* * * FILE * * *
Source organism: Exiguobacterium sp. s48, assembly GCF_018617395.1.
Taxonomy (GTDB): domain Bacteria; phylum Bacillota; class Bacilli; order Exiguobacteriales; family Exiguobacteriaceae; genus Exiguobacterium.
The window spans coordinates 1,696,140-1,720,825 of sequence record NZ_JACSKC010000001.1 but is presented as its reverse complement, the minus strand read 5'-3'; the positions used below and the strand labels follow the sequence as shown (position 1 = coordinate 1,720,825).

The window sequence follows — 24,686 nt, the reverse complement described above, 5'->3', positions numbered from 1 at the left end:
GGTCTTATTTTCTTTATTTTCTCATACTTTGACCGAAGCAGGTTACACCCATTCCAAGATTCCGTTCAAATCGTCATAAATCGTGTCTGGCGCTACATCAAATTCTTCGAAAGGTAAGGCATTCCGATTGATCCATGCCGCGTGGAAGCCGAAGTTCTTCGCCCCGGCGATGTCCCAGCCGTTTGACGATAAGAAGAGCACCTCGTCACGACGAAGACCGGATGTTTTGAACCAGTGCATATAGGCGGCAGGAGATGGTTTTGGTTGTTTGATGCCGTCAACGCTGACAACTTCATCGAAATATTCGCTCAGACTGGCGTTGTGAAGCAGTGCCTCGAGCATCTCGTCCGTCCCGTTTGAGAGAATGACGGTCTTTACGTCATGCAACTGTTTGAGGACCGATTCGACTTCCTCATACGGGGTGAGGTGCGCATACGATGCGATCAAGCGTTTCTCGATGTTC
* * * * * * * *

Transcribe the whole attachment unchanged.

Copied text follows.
Source organism: Exiguobacterium sp. s48, assembly GCF_018617395.1.
Taxonomy (GTDB): domain Bacteria; phylum Bacillota; class Bacilli; order Exiguobacteriales; family Exiguobacteriaceae; genus Exiguobacterium.
The window spans coordinates 1,696,140-1,720,825 of sequence record NZ_JACSKC010000001.1 but is presented as its reverse complement, the minus strand read 5'-3'; the positions used below and the strand labels follow the sequence as shown (position 1 = coordinate 1,720,825).

The window sequence follows — 24,686 nt, the reverse complement described above, 5'->3', positions numbered from 1 at the left end:
GGTCTTATTTTCTTTATTTTCTCATACTTTGACCGAAGCAGGTTACACCCATTCCAAGATTCCGTTCAAATCGTCATAAATCGTGTCTGGCGCTACATCAAATTCTTCGAAAGGTAAGGCATTCCGATTGATCCATGCCGCGTGGAAGCCGAAGTTCTTCGCCCCGGCGATGTCCCAGCCGTTTGACGATAAGAAGAGCACCTCGTCACGACGAAGACCGGATGTTTTGAACCAGTGCATATAGGCGGCAGGAGATGGTTTTGGTTGTTTGATGCCGTCAACGCTGACAACTTCATCGAAATATTCGCTCAGACTGGCGTTGTGAAGCAGTGCCTCGAGCATCTCGTCCGTCCCGTTTGAGAGAATGACGGTCTTTACGTCATGCAACTGTTTGAGGACCGATTCGACTTCCTCATACGGGGTGAGGTGCGCATACGATGCGATCAAGCGTTTCTCGATGTTC